Unfortunately, acts of negligence and medical malpractice are all too common in nursing homes. In an attempt to control costs associated with litigation, many long-term care facilities encourage patients and their family members to sign agreements to arbitrate any claims that arise from the patient’s care. The enforceability of these agreements has become a frequently litigated issue.
In the case of Barrow v. Dartmouth House Nursing Home, Inc., the plaintiff was a man who had signed an arbitration agreement on behalf of his elderly mother, then 96 years old, when she entered a nursing home for care. After his mother died at the facility, the plaintiff, acting as executor of his mother’s estate, sued the facility, alleging negligence, lack of informed consent, and breach of contractual, implied, and express warranties. He sought damages under the wrongful death statute, Mass. G. L. ch. 229, § 2.
At the request of the nursing home, the trial court compelled arbitration. The arbitrator found in favor of the nursing home. The plaintiff appealed the trial court’s order confirming the arbitrator’s decision. Upon consideration, the appellate court vacated the trial court’s order.
The Allegations Against the Nursing Home
According to the plaintiff’s complaint, his mother was beaten, strangled, and asphyxiated with a plastic bag by her roommate, a 97-year-old woman with an alleged propensity for violence. Prior to his mother’s entry into the nursing home, the son had signed an arbitration agreement on her behalf along with other admission papers. The agreement was not a prerequisite for admission into the nursing home.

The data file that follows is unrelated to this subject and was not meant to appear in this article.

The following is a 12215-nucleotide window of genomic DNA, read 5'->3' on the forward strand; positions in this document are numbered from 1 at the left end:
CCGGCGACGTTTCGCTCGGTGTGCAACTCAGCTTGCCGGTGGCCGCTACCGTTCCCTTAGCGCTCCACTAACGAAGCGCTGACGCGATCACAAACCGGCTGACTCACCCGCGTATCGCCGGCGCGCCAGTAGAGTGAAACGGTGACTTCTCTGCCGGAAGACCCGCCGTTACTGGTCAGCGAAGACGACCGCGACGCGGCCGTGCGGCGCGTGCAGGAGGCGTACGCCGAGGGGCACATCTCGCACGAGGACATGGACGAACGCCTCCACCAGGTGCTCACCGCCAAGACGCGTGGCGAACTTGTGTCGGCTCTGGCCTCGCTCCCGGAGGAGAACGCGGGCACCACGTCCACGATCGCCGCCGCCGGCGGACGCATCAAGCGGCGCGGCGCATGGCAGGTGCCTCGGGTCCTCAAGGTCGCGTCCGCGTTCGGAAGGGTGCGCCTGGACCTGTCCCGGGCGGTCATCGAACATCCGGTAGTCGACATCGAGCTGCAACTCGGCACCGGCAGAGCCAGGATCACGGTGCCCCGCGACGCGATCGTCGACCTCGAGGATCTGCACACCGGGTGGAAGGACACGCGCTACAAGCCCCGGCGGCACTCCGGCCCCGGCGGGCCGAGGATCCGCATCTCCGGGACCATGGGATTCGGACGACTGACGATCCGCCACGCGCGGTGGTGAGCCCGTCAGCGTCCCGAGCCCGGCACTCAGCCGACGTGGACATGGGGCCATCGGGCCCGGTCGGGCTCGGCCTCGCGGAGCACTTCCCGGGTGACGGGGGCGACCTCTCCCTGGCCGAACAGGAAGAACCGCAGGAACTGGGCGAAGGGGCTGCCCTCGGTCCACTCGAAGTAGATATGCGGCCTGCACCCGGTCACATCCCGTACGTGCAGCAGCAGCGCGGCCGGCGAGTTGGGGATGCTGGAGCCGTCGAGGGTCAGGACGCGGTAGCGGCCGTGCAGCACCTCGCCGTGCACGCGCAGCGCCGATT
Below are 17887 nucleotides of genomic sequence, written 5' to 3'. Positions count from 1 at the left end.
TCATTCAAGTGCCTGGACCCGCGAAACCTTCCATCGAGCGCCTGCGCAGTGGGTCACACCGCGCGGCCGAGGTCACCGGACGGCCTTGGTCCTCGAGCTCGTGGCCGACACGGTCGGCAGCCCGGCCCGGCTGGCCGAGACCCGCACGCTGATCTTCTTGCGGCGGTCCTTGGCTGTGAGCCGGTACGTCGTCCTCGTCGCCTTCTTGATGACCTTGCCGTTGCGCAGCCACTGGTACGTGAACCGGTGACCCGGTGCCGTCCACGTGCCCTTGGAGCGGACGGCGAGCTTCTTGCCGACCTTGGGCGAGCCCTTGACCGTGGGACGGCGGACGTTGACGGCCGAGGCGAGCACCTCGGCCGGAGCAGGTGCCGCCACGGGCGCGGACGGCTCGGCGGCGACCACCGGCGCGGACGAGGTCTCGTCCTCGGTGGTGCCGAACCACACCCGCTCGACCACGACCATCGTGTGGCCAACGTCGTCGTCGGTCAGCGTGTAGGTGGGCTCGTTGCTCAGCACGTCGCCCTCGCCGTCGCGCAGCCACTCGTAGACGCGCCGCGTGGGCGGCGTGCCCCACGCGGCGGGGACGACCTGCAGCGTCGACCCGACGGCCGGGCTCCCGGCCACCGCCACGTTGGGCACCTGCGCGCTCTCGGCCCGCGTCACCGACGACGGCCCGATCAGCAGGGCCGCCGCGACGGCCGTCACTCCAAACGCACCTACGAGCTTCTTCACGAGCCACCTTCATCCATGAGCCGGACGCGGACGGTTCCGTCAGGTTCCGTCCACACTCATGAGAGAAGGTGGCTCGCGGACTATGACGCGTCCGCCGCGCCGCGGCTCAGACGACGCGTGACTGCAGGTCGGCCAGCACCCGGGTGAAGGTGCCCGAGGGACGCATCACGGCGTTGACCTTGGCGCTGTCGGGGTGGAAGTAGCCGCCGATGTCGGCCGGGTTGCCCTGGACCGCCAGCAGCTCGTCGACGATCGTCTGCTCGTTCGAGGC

What the Court Decided About the Arbitration Agreement
The court concluded that the son did not have authority to sign the agreement to arbitrate when he signed it on his mother’s behalf. The doctrine of equitable estoppel did not apply because had signed the document on his mother’s behalf, not in his individual capacity. Consequently, the son, in his capacity as executor of his mother’s estate, was permitted to seek redress in court for his mother’s allegedly violent and unnatural death while in the nursing home’s care.
In so holding, the court noted that the son did not have a durable power of attorney and was not acting as his mother’s guardian or conservator. In prior decisions, the Supreme Judicial Court has held that a health care proxy is insufficient to authorize a health care agent to sign an arbitration agreement. Here, the court found no evidence that the mother specifically authorized the son to sign the arbitration agreement.
If You or a Loved One Has Been Injured by Another Person’s Negligence
Sometimes, an injured person or a deceased person’s family is uncertain as to whether they can legally bring suit in court against the party who caused the injury or death. This may be because the person signed an arbitration agreement or saw a sign on the wall of a business that said, “Not responsible for injuries.” Sometimes, an opposing party does have a legitimate defense to a lawsuit, but often these things are just a discouragement to litigation and nothing more. If you would like to find out whether you have grounds to sue, call the Law Office of John C. Manoog, III, at 888-262-6664 or contact us through the form on our website.
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